Grading teachers

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By Optic Editorial Board

New Mexico consistently ranks at or near the bottom compared to other states when it comes to educating our children.

So it’s clear that business as usual is no longer an option when it concerns our state’s public schools. To their credit, Gov. Susana Martinez and the state Public Education Department realize this, and they’re trying to implement reforms that will make a difference. But they need to rethink their unilateral, top-down approach, which is on the verge of sparking a legal battle with the state’s two teacher unions.

Case in point: the implementation of a new evaluation system for teachers and schools.

Teacher unions are understandably concerned that the evaluation system is unfair to their members.

The Albuquerque Journal recently reported that the National Education Association and the American Federation of Teachers-New Mexico are both asking PED to slow its implementation of a new evaluation system for teachers and schools.

NEA is considering legal action, and AFT-New Mexico is threatening to withdraw support for renewal of a waiver that allows the state more flexibility under the federal No Child Left Behind Act.

For the sake of New Mexico’s students, all parties need to come to the table and work together to create an evaluation system that is both fair to teachers and measures the progress students are making.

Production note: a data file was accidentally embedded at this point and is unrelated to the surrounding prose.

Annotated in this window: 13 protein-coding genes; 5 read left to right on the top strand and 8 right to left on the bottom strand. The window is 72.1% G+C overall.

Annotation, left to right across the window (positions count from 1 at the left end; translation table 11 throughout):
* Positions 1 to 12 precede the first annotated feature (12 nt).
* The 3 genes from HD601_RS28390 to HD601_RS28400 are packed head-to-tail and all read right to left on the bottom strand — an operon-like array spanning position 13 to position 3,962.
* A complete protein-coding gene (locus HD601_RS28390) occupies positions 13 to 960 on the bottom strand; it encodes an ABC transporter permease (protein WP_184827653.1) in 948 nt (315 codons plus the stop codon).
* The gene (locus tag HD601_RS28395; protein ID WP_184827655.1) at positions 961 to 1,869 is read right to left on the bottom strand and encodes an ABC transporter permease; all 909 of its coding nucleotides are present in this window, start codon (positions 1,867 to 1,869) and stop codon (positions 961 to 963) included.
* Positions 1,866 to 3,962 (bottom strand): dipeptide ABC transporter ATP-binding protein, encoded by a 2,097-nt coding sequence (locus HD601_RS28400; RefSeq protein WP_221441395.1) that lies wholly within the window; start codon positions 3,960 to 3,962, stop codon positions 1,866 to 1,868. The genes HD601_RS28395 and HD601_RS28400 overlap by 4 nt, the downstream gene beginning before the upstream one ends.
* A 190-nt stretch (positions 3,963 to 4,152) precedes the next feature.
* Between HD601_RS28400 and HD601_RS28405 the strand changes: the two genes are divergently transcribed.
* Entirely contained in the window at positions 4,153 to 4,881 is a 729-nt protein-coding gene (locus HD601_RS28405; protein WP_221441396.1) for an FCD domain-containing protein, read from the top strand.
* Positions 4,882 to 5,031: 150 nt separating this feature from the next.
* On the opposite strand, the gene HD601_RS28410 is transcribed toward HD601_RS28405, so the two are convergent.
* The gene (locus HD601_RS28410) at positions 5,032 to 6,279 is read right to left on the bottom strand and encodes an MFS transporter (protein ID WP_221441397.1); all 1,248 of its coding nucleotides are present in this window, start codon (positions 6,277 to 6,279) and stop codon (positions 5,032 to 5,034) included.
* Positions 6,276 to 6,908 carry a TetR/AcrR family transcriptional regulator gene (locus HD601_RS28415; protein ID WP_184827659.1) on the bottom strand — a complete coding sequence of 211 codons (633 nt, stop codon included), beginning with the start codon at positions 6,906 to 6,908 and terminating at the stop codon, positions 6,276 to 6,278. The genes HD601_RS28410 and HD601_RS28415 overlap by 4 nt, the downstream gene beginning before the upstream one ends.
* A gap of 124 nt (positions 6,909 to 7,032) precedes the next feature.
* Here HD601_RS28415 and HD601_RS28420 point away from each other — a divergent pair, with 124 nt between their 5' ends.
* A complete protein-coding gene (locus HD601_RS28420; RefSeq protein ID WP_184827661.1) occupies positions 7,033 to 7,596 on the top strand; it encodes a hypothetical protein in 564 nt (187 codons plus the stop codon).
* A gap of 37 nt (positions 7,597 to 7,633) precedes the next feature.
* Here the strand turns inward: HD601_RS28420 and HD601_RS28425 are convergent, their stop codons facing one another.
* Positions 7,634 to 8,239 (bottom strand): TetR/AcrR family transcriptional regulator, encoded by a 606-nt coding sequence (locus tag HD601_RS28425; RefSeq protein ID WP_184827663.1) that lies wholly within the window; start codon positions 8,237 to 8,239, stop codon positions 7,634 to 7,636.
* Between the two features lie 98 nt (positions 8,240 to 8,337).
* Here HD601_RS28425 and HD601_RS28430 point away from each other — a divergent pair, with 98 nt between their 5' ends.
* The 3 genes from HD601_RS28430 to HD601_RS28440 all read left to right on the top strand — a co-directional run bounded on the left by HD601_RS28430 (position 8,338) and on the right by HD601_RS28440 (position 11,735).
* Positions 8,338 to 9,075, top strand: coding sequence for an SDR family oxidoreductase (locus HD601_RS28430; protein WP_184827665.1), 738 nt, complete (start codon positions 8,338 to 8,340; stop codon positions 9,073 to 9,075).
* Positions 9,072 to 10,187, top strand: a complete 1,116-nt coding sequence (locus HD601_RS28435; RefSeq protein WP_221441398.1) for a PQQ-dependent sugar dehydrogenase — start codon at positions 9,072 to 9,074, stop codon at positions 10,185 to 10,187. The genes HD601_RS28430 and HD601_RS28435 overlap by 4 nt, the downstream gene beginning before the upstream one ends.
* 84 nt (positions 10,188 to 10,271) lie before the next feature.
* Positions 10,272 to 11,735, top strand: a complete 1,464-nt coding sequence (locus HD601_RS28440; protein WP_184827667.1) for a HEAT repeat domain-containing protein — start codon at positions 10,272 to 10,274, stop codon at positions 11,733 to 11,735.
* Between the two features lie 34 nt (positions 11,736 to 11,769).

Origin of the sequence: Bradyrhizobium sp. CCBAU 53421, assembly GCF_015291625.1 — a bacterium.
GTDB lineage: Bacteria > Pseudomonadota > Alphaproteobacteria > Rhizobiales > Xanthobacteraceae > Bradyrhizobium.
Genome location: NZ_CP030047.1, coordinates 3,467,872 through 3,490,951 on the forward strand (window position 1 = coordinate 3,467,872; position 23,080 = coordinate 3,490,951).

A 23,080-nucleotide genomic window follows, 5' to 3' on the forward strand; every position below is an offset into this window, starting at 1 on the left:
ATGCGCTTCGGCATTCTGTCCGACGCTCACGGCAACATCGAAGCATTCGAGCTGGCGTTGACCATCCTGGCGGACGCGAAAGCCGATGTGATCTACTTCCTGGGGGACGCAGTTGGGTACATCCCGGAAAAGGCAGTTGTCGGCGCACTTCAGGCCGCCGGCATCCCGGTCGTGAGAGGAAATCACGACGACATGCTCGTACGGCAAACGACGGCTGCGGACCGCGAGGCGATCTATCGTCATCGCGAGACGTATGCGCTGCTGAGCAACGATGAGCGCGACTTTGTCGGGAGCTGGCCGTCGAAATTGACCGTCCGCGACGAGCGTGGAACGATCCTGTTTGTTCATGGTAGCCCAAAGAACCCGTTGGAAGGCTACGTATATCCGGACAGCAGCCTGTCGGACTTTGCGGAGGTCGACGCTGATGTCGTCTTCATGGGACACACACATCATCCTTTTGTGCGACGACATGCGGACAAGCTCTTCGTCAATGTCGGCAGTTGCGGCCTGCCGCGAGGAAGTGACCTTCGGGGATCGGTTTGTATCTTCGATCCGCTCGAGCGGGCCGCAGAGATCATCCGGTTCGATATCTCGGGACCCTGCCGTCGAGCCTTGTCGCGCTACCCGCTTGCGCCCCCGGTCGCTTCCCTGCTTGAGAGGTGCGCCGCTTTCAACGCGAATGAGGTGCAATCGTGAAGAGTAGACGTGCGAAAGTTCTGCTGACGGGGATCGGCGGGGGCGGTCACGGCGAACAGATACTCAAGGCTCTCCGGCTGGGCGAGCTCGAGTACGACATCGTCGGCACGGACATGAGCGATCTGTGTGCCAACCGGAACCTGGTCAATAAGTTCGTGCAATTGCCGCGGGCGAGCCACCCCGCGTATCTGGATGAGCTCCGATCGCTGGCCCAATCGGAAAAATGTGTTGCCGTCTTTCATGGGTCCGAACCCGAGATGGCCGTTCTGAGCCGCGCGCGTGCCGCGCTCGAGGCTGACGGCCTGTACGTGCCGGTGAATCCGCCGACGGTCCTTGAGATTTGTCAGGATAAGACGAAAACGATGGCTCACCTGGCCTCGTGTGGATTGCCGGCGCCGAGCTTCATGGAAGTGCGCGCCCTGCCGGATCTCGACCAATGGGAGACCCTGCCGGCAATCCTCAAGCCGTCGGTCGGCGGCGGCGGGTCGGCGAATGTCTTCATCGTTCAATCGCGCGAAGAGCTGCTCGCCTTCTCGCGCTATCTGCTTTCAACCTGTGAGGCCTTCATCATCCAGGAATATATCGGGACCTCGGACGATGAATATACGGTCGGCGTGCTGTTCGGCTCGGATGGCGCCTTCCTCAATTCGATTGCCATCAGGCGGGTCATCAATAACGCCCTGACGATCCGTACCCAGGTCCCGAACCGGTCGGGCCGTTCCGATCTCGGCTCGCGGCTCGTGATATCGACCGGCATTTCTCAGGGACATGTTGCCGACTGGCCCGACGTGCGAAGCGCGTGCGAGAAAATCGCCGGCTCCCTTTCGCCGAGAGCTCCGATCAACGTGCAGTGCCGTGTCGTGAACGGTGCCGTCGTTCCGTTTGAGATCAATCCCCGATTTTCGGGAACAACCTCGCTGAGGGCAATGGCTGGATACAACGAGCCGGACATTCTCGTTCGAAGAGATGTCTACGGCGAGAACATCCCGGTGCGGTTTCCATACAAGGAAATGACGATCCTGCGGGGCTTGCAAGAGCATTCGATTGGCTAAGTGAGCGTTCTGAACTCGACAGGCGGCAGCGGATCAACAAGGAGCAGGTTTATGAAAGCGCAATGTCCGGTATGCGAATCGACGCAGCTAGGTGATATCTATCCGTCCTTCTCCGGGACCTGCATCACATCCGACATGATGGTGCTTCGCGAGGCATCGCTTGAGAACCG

Critics of the PED evaluation system argue that it places too much weight on student achievement and allows for classroom observations to be done by someone other than the school principal or assistant principal.

We agree with the unions that evaluations need to be conducted by principals or assistant principals. PED, however, is right to insist that student achievement be a significant factor in how teachers are graded.

But the devil is always in the details. For example, it’s not fair to grade a teacher based on whether his or her students are at grade level. The fair thing to do is to grade teachers based on how much growth their students have made during the a school year.

We can argue all we want about whether the tests used to measure student achievement are fair and about the many factors outside the classroom that influence a child’s success.

But at the end of the day, you have to base the grade on something, and what better measure than whether students are making gains in a particular classroom.